Several years ago, a sundown farmer walked his fields of tobacco, looking, watching and wondering about the future. His farm, roughly 300 acres, had been in his family for more than 200 years. Many of his ancestors arrived along the Tennessee-Kentucky border shortly after the end of the Revolutionary War and settled upon rich valley croplands to raise crops, especially tobacco.
During the South’s Civil War, the family had to defend the land from marauding troops from both Union and Confederate. Good tobacco was as necessary as food in the war.
In a brief tour, the farmer pointed out a graveyard where the family had buried its dead over the two centuries. They had become part of the soil, he said, just as his soul was also part of the soil.
As the young farmer walked and looked, he pointed to several tobacco barns brimming with the brown leaf. But, he said, he didn’t know how much longer he would be in the business of selling tobacco. There didn’t seem to be anything coming over the horizon except bad news.
In the near term, though, he was able to hang on. Tobacco had been the go-to crop for many Southern farmers. They depended on it to provide money for those hard-to-describe items in a farm family budget–a new tractor part; new clothes for the kids as another school year began; a new truck; roofing for a barn; fencing for a few heads of cattle; and seed for new crops.
But a relentless perfect storm approached. Tobacco in its various forms ran into a social brick wall and became public anathema beginning with the Surgeon General’s Report of 1964. By the 1980s-90s cigarette manufacturers were fighting off lawsuits right and left.
Then on Nov. 23, 1998, the tobacco industry collectively approved a 46-state Master Settlement Agreement, at the time it was the largest such settlement in history, totaling nearly $206 billion to be paid through the year 2025.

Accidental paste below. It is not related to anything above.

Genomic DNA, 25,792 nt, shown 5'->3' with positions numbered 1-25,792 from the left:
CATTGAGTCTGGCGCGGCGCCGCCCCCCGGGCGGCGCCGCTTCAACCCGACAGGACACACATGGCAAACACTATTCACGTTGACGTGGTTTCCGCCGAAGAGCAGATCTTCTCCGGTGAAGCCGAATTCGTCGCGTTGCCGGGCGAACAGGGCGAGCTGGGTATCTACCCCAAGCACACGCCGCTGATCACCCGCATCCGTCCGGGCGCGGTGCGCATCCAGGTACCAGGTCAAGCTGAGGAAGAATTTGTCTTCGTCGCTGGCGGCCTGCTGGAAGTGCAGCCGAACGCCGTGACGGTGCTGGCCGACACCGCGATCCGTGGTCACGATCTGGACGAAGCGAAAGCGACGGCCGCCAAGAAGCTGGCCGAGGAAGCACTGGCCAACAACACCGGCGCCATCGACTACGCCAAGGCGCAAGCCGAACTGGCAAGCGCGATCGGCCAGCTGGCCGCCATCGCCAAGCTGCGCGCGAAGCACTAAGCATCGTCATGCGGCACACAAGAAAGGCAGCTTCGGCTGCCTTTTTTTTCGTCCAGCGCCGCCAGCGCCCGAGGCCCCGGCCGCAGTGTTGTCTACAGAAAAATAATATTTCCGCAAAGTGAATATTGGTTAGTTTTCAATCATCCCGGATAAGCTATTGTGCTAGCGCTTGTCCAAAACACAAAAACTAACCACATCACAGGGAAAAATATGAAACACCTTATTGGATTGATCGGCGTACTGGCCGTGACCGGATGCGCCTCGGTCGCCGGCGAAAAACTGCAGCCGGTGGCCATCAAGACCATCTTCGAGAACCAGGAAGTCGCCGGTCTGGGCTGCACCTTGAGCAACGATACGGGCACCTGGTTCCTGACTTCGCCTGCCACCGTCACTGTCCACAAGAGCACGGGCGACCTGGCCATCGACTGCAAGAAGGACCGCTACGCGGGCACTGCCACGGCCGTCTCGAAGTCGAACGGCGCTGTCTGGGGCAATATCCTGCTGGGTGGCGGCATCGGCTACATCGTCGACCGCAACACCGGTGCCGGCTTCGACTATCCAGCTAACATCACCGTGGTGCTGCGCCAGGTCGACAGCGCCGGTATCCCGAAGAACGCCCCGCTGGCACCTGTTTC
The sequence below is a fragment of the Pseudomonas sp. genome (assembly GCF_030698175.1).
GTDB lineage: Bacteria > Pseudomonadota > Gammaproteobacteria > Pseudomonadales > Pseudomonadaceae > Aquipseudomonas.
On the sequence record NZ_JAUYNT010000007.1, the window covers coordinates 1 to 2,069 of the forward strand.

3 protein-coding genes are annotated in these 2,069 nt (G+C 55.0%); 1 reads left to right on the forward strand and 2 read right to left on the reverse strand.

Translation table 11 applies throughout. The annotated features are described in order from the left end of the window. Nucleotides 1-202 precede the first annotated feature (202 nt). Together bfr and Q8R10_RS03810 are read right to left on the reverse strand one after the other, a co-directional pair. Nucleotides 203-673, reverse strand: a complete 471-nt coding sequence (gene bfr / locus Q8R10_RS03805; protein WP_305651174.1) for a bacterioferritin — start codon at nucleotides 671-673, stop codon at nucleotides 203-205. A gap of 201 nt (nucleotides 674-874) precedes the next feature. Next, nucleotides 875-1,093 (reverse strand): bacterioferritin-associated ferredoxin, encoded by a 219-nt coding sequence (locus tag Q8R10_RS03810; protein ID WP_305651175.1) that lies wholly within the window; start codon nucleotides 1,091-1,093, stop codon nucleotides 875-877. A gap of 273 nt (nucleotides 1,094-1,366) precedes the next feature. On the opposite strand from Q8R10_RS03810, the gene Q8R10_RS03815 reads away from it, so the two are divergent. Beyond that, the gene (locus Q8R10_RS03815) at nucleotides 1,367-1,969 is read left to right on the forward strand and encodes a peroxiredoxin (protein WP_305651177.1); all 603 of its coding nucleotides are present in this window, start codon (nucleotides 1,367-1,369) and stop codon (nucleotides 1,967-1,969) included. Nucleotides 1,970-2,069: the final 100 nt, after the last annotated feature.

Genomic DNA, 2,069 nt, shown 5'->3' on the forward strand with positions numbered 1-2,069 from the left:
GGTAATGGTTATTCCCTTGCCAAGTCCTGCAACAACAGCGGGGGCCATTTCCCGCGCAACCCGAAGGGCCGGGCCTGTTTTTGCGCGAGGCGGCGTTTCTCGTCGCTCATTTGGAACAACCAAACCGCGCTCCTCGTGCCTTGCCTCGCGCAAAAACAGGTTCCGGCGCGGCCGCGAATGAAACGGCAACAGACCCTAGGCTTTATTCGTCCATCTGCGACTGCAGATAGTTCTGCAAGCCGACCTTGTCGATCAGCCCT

Tobacco farmers discovered they were now in a new business environment: they would have to make deals with the large tobacco manufacturers, the big cigarette-tobacco buying firms as tobacco auction warehouses folded one after the other.
Thus, a critical part of the Southern farm family fell away. Tobacco crop allotments, so important in the past having been started in the Great Depression, faded away and finally ended the first of 2014.
"The Fair and Equitable Tobacco Reform Act of 2004, signed by President George H.W. Bush on Oct. 22, 2004, ended the Depression-era tobacco quota program and established the TTPP (Tobacco Transition Payment Program)," according to a report by the Farm Service Agency, an arm of the U.S. Department of Agriculture.
"The program provides annual transitional payments for 10 years to eligible tobacco quota holders and producers. Payments began in 2005 and continue through 2014. Payments are funded through assessments of approximately $10 billion on tobacco product manufacturers and importers."
Read that last sentence as taxes assessed on tobacco manufacturers and importers. There are no free lunches.
Another excellent source of information on the economics and politics of tobacco–if you are even more interested in that sort of minutia–can be found on an IRS page dealing with tobacco and taxes.
All this is to bring us to an interesting current crossroads.
A recent article in the Sunday New York Times says the Swedish tobacco giant, Swedish Match, is attempting to influence the U.S. Food and Drug Administration to alter its regulation and policy on tobacco products.
You might recall that the FDA (known in tobacco circles as Fear and Dread Administration) took over control of tobacco regulation in the U.S. with the stroke of a pen by President Barack Obama when he signed into law The Family Smoking Prevention and Tobacco Control Act, commonly referred to as the Tobacco Control Act.